It’s this computing power which sits at the core of “bitcoin”.
You see, unlike the other cryptocurrencies, “Bitcoin” works by taking financial transactions and encoding them into a huge public ledger. This is half of what a bank would do (except a bank actually sends the funds as well).
Think of it as the equivalent of a 21st century cheque or maybe even a credit card (where the money is provided by another financial institution). In either case, the underlying “transaction” is not handled by the card or cheque, but by a central system which manages the various currencies. Let me repeat… Bitcoin is NOT a currency and NEVER will be.
Irrespective of this, in order for “Bitcoin” to work, it needs to be able to record the various financial transactions that have been undertaken through its network/system. This is where the “bitcoin” network comes in – a group of 100’s or even 1000’s of servers designed to update the central Bitcoin database.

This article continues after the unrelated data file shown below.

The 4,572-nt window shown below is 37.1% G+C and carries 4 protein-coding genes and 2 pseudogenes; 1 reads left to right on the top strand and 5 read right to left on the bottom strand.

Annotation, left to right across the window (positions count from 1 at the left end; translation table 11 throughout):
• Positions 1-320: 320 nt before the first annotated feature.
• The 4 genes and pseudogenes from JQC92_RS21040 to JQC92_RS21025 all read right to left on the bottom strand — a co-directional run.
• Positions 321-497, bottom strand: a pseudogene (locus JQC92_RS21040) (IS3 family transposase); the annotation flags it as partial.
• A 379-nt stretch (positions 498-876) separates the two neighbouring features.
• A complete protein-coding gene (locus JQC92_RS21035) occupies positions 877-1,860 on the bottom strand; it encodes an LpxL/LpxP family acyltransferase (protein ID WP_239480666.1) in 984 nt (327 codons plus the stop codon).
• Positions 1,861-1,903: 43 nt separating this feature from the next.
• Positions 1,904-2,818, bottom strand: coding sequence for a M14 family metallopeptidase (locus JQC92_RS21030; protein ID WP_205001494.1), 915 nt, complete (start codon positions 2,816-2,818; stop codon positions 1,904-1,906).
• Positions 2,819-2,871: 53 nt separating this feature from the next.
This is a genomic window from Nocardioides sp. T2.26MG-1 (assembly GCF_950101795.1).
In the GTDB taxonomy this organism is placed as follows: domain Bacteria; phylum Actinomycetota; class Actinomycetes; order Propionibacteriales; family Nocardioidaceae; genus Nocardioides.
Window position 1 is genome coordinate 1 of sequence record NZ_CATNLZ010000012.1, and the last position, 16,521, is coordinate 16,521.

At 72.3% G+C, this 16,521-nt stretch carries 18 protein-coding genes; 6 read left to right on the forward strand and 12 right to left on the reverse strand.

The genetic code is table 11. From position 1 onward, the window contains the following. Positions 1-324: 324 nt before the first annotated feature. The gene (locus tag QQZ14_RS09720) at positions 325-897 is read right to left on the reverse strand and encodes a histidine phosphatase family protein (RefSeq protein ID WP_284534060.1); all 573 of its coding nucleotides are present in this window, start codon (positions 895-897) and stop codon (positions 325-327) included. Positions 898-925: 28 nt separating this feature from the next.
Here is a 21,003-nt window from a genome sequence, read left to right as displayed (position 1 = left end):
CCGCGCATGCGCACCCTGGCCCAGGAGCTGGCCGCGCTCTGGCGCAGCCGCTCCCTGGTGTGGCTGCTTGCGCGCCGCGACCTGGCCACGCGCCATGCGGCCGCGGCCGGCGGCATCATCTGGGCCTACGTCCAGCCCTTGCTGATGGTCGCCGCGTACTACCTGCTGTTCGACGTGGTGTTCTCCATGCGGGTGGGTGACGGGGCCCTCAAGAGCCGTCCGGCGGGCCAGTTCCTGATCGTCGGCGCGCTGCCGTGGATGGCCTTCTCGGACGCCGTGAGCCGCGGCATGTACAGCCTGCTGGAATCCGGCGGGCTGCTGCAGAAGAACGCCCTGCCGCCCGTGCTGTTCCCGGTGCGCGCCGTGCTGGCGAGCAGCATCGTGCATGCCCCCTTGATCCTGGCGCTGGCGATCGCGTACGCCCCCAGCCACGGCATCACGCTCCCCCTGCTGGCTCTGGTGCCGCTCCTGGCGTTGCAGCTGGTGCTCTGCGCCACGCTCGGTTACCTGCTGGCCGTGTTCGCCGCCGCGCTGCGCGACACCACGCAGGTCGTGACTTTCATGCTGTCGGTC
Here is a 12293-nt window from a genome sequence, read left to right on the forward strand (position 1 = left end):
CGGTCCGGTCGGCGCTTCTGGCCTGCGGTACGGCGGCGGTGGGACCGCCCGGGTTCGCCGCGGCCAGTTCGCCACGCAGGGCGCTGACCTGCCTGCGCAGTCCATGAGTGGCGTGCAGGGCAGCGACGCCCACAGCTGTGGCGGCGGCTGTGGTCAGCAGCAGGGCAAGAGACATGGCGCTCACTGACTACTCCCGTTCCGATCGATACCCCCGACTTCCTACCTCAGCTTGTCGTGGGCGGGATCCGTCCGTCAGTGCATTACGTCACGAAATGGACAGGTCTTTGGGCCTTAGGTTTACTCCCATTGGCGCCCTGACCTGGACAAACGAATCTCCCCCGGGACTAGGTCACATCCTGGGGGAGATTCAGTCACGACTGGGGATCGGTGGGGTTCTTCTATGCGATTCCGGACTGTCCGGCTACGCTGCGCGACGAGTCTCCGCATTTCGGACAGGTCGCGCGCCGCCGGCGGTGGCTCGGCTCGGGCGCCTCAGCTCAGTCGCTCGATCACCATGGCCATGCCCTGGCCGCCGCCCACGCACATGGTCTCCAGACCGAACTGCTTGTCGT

Who Controls It?
As one of the major benefits of Blockchain is its decentralized nature (much akin to BitTorrent), the reality is that no one “controls” it… but they CAN influence it.
The Bitcoin network works like ANY network – people behind the scenes have committed resources to ensuring that they are able to turn a “profit”. These resources are in the form of servers (in the case of Bitcoin) and the profit is in the form of Bitcoins.
The problem that the Bitcoin “network” faces is a two-pronged attack.
Firstly, the service depends ENTIRELY on external (third party) servers calculating the next “blocks” on the Bitcoin blockchain. The moment this is too “difficult” to do (IE too many resources are required to calculate the hash in time in return for the Bitcoin reward), the “miners” will move their computing power onto other opportunities. When this happens, transaction times will not only grow but the state of the network will diminish markedly.